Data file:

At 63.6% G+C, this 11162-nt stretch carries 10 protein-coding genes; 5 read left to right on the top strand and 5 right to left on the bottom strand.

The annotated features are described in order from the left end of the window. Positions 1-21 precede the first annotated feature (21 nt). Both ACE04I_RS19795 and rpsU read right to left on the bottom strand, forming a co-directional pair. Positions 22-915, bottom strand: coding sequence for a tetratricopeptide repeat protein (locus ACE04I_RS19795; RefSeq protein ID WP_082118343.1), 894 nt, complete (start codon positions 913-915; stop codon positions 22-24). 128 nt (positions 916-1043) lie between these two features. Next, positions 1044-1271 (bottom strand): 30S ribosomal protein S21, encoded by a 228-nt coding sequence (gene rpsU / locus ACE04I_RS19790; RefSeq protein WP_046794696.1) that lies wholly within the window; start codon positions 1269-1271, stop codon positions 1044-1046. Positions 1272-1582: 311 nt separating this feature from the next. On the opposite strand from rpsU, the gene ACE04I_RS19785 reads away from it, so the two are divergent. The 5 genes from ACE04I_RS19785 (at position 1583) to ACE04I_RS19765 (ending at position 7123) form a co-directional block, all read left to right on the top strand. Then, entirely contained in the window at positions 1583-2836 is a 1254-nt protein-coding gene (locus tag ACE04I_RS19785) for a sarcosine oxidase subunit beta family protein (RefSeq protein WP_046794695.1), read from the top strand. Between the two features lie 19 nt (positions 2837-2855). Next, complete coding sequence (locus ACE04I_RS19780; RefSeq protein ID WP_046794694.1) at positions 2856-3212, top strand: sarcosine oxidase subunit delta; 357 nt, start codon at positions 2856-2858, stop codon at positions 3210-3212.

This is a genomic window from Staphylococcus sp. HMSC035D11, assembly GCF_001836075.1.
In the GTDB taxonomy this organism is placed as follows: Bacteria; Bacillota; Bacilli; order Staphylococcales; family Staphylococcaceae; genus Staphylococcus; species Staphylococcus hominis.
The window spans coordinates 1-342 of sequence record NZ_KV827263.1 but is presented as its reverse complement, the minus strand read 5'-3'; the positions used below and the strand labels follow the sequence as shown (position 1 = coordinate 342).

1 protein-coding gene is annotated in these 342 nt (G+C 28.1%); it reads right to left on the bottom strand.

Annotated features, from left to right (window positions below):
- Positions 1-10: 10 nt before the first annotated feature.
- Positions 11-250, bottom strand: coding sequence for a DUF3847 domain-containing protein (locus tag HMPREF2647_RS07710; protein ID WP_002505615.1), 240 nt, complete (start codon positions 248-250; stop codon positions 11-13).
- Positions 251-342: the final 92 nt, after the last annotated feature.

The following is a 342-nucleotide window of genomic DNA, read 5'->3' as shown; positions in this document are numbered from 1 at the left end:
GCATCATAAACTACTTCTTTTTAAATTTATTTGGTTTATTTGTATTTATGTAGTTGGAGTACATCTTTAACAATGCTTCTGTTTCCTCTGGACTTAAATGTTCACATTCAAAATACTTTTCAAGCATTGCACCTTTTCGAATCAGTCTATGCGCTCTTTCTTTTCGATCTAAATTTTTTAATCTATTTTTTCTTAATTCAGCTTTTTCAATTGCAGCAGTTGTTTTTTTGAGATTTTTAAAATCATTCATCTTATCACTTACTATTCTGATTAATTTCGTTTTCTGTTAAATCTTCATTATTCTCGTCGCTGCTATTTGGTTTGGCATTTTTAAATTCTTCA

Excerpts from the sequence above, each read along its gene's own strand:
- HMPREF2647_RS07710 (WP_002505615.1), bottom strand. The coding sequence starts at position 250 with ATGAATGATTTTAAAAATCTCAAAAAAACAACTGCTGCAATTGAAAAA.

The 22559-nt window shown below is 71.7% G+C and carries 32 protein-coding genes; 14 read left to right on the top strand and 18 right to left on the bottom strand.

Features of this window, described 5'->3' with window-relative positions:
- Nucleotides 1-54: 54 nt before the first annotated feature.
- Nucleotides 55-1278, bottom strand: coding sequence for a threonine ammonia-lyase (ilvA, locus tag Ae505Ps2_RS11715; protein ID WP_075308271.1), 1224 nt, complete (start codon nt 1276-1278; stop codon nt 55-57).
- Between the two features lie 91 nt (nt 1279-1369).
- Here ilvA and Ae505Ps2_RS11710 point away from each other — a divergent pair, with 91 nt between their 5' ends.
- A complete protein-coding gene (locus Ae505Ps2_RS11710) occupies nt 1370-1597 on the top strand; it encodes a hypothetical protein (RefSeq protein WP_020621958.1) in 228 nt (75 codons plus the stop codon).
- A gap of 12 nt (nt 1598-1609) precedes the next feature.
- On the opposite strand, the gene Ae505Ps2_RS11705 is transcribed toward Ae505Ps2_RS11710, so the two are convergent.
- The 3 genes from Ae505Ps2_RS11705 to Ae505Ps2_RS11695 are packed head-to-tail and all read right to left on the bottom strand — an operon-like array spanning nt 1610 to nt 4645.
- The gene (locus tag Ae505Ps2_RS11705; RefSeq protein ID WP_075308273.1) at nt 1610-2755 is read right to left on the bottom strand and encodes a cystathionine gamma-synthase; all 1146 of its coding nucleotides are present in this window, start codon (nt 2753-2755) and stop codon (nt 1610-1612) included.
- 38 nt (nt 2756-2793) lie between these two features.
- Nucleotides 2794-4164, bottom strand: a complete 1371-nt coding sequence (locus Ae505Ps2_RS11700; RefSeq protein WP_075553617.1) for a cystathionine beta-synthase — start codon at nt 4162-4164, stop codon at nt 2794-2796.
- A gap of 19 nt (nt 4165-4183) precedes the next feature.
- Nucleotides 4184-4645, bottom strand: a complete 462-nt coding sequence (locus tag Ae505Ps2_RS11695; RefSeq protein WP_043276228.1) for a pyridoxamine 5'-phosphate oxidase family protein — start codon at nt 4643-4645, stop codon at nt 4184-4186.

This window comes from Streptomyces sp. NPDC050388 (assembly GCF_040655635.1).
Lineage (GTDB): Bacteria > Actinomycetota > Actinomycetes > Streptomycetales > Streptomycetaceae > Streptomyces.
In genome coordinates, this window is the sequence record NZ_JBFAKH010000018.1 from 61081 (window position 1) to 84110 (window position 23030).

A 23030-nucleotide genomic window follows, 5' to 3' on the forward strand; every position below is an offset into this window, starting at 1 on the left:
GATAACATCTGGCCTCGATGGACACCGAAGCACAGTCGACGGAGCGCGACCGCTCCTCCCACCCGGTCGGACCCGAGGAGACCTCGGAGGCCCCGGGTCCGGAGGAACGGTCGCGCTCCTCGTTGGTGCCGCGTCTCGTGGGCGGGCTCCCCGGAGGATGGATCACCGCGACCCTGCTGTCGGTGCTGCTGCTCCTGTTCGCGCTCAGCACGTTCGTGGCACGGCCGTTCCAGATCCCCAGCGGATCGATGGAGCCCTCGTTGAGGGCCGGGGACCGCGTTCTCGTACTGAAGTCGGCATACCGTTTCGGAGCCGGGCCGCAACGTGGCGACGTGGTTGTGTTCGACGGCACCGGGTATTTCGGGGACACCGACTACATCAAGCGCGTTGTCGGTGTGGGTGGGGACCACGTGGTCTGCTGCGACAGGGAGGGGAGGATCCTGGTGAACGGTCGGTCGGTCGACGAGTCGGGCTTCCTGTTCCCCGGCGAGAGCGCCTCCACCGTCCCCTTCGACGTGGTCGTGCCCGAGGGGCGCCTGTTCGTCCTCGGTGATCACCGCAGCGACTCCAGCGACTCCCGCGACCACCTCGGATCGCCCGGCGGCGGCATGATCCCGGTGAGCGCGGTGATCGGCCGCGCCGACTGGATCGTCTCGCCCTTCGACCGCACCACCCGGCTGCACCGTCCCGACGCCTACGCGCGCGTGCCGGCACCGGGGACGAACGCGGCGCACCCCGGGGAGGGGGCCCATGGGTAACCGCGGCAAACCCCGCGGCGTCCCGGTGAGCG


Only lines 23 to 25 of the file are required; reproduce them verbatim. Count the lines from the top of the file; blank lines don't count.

- On the opposite strand, the gene Ae505Ps2_RS11705 is transcribed toward Ae505Ps2_RS11710, so the two are convergent.
- The 3 genes from Ae505Ps2_RS11705 to Ae505Ps2_RS11695 are packed head-to-tail and all read right to left on the bottom strand — an operon-like array spanning nt 1610 to nt 4645.
- The gene (locus tag Ae505Ps2_RS11705; RefSeq protein ID WP_075308273.1) at nt 1610-2755 is read right to left on the bottom strand and encodes a cystathionine gamma-synthase; all 1146 of its coding nucleotides are present in this window, start codon (nt 2753-2755) and stop codon (nt 1610-1612) included.